The pandemic may have changed the shape of their annual Columbus Day weekend celebration, but Newburgh’s Trestle Inc. continued the tradition Saturday with a socially-distanced brick dedication at the Newburgh waterfront.
Five community members - three of them posthumously - were honored with bricks on the walkway in front of the Trestle Inc mural that once consisted of five arches with Newburgh-area scenes.
“Every year, Trestle Inc. recognizes special people who have a made a difference in the lives of others, who have impacted our greater Newburgh community, and we recognize them during our annual brick unveiling event,” said Pamela Krizek during Saturday’s ceremony. “We want them to know how much we respect and appreciate them, the impact they’ve made and what they have accomplished.” This year’s honorees were:
• Late Senator William Larkin Jr. “as he dedicated his time and efforts over forty years of public service, putting the Beatitudes in action, serving the homeless, the hungry, the emotionally and physically handicapped, immigrants, and the marginalized and vulnerable of Orange County, initiating many programs to help with heating, housing and food for those living in poverty,.” Larkin was represented by his wife Patricia Larkin
• Frederica Warner, the late Founder of Meals on Wheels, also an honorary Trestle Board member, spent her years on earth driven to provide food and necessities to those less fortunate, always going out of her way to reach out, lift up and care for her Newburgh neighbors.
“She loved life, she loved people, she loved nurturing others, she loved sharing time and conversation, she loved making each person feel special in the moment she spent with them.,” Krizek said.
• The late Deacon John Buckley, who worked with parishioners in both St. Mary’s and St. Francis’ churches, in Newburgh, and in churches in Florida where he later resided.
“He cared about others, protected people and their community, and was selfless with his time and resources,” Krizek said. “We know Deacon John Buckley is protecting us and blessing us from his place above. “
• Carl Aiello, editor of the Mid Hudson Times, for “award winning stories that capture the human spirit, people, Newburgh’s people and Newburgh’s blossoms, characterizing the changes of the journey of this City through its people and its movements, through voices and messages, actions and obstacles. Stories and history that would otherwise have gone unrecorded and lost.”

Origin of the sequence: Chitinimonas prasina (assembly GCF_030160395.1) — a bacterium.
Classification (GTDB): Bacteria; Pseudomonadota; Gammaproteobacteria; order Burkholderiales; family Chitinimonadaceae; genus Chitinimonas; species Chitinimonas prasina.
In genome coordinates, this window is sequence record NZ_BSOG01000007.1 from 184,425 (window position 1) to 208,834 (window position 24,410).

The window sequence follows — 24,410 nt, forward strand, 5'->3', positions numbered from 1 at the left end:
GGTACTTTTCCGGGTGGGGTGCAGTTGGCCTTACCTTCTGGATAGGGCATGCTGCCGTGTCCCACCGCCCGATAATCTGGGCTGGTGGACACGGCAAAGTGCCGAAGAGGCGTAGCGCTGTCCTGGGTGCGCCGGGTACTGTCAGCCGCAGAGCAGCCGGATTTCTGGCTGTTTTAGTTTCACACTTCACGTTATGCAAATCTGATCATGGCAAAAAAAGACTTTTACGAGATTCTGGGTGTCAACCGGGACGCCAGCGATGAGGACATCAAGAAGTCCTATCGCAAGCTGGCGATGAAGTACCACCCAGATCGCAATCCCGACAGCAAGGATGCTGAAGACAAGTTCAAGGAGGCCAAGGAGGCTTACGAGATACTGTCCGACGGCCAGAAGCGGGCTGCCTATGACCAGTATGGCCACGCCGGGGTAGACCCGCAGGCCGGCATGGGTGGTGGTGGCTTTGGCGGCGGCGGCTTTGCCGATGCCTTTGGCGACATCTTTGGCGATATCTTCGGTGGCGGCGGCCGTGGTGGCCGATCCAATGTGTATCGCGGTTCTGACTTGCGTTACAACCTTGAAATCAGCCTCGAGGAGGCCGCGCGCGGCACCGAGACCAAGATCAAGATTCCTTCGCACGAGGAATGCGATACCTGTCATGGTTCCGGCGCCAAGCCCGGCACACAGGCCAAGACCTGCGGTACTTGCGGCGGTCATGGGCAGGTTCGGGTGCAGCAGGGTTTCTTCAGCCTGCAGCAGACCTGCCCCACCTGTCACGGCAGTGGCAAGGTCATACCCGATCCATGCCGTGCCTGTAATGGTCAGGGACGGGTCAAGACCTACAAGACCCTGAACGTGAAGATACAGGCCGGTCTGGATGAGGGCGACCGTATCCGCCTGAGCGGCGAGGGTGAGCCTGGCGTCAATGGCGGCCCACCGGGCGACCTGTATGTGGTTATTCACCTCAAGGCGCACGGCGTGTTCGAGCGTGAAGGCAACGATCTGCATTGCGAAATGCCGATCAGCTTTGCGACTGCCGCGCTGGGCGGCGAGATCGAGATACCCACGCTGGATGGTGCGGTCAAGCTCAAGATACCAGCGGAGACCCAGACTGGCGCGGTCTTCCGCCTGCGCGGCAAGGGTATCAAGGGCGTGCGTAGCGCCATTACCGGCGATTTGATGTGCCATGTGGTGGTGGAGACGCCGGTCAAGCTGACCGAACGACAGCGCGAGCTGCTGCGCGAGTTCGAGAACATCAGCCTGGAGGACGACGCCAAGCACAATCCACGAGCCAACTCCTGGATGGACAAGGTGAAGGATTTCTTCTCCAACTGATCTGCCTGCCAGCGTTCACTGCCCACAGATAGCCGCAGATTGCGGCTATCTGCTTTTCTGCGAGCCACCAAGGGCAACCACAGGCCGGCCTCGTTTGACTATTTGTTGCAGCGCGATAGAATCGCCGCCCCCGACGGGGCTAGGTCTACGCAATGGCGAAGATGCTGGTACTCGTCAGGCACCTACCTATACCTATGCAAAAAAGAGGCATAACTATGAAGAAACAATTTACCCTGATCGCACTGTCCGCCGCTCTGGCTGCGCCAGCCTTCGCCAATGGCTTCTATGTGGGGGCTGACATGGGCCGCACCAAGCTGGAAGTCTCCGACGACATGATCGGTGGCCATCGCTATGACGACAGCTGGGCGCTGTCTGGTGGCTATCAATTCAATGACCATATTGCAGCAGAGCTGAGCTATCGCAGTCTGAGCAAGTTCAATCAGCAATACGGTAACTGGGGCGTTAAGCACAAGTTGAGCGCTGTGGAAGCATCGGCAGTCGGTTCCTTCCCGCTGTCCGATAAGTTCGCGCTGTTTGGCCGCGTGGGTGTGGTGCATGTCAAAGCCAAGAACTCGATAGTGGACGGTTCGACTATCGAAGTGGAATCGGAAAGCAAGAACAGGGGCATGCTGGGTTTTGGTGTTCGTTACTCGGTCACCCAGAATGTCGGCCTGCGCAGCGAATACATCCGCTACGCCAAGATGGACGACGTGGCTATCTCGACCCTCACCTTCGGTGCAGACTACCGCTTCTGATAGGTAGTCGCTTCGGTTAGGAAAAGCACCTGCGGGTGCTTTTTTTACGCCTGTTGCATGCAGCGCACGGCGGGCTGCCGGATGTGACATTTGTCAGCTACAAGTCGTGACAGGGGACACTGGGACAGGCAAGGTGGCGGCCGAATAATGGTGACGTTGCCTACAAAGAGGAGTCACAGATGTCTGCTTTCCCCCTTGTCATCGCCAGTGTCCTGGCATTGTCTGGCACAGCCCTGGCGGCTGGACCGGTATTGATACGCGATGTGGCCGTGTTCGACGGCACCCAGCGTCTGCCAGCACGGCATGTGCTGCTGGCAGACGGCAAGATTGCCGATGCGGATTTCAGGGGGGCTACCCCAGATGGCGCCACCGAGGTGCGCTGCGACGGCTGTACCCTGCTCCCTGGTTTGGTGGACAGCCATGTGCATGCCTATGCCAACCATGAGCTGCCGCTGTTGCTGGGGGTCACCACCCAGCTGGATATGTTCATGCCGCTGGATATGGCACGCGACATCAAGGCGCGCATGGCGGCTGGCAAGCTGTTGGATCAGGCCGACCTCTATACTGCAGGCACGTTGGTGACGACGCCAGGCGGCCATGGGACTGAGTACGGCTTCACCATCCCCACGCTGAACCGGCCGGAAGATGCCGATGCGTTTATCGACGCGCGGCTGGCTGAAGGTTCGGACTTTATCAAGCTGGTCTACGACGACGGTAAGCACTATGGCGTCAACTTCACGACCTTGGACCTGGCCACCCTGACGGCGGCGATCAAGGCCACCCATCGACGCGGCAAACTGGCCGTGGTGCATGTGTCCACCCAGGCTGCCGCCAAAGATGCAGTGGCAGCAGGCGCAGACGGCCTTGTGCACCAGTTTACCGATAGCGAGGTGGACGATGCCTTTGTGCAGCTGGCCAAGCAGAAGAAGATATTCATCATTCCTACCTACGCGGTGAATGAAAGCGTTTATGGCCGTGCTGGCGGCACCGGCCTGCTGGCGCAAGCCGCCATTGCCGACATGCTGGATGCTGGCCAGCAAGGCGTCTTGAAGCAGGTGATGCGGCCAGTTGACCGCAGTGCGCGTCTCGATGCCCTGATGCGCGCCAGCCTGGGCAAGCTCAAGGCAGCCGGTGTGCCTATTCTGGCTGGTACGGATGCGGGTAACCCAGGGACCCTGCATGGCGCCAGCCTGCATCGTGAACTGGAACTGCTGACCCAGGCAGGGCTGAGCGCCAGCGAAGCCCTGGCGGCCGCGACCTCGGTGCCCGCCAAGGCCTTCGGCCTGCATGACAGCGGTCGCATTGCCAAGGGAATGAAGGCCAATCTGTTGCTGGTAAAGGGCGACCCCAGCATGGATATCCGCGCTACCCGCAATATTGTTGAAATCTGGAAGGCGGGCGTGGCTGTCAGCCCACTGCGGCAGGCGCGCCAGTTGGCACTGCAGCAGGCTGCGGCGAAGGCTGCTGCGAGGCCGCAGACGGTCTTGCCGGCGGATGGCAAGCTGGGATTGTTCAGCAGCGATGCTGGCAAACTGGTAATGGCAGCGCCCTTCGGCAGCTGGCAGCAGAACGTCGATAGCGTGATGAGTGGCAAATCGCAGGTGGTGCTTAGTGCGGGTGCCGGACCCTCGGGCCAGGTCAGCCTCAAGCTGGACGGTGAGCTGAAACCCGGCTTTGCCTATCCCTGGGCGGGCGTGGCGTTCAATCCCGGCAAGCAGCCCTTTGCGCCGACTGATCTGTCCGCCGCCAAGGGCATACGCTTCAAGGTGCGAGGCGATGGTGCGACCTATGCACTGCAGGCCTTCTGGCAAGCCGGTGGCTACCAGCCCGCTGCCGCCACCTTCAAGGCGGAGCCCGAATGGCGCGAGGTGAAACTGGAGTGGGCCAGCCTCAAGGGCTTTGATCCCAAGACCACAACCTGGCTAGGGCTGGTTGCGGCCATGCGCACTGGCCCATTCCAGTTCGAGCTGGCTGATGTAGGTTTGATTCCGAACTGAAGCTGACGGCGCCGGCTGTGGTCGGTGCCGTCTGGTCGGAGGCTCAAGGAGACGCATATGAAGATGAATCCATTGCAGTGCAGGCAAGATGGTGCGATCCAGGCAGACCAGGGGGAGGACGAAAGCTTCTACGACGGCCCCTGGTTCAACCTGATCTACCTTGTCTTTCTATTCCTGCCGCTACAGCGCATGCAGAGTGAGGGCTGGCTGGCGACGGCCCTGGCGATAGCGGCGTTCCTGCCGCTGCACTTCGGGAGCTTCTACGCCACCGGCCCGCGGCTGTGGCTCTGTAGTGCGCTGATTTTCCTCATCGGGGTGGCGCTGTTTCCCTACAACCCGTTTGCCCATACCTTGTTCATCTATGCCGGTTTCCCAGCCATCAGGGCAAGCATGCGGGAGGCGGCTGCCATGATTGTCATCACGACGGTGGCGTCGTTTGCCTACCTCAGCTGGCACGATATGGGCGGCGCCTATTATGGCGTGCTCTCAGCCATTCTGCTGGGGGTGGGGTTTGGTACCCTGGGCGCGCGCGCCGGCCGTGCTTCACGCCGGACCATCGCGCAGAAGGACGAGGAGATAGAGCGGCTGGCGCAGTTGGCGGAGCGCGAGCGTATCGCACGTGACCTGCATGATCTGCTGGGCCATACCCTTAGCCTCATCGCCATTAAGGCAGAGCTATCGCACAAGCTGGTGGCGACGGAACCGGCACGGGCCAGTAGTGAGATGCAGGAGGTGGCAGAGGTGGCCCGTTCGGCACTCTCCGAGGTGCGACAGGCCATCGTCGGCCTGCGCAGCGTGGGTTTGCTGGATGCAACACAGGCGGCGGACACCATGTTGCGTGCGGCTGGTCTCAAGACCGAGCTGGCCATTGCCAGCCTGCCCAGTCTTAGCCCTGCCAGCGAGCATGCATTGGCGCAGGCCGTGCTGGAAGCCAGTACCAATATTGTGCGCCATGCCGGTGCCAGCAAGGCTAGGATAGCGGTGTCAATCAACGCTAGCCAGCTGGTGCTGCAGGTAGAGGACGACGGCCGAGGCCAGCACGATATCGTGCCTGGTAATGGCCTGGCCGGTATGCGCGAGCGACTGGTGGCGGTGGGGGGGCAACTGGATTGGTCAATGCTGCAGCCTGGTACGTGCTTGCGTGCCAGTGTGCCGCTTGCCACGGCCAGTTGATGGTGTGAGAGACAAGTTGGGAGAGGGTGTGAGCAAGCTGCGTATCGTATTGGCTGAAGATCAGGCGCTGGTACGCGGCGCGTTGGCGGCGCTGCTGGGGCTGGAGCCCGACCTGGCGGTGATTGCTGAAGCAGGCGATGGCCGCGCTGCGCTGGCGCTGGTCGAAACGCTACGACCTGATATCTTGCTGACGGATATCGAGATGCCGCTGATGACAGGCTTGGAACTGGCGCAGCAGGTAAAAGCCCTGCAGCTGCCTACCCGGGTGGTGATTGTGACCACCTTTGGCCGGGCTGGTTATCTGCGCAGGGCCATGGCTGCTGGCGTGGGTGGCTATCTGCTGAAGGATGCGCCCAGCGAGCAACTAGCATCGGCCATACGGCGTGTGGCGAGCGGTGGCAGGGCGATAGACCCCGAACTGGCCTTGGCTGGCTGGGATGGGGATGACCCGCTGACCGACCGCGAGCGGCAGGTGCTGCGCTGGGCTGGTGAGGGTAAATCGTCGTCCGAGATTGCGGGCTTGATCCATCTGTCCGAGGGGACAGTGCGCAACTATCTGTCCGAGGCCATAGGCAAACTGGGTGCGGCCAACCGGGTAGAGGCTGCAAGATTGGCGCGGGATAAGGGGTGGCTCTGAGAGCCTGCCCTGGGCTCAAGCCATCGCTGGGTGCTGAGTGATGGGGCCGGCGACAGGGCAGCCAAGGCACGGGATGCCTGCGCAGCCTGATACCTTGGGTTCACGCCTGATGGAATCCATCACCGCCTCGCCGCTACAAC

• Theresa Brown, who recently retired from NECSD as the Director of Fine and Performing Arts, “is a connector, a bridge, over many years weaving the Arts through the streets, parks, art studios, and schools of the greater Newburgh repertoire. Theresa orchestrated numerous art shows, from the Ritz Theatre and Ann St. Art Gallery to the Student Art Framed and on display at the Stewart International Airport Terminal, as well as hanging in our greater Newburgh schools, oversaw musical, dance, and performing art performances inside and outside the schools she directed, producing a very talented group of scholars and winning awards, such as the Best Communities for Music Education designation in 2018 from the NAMM Foundation for its outstanding commitment to music education, an honor awarded to the top five percent of school districts in the nation.”
Tresle Inc. also recognized two Trestle Executive Board Members who served as Presidents and Leaders of Trestle Inc. with engraved bricks of appreciation - the late Kiki Hayden, who also served on multiple Newburgh Boards, the Greater Newburgh Symphony, Downing Park Planning Committee, the YWCA, and Michael Fogarty, who stepped down from a three year term of Presidency in 2019 due to health reasons, and who still serves on Trestle Inc. as a Board member.
Trestle Inc, established in 2003, now has more than 2000 bricks in its walkway. It has begun the process of replacing the five weather-damaged murals created by Garin Baker. Krizek said the organization contracted Ultimateblasting, of Forestburgh, NY, which uses recycled glass and water through a dustless, environmentally safe, blasting process.
After the removal, the City of Newburgh and CSX, which owns the railroad trestle, will continue to work collaboratively with Trestle Inc. to reach out to the community of local artists and the greater Newburgh community to become involved in the creation of a new mural along the railroad trestle.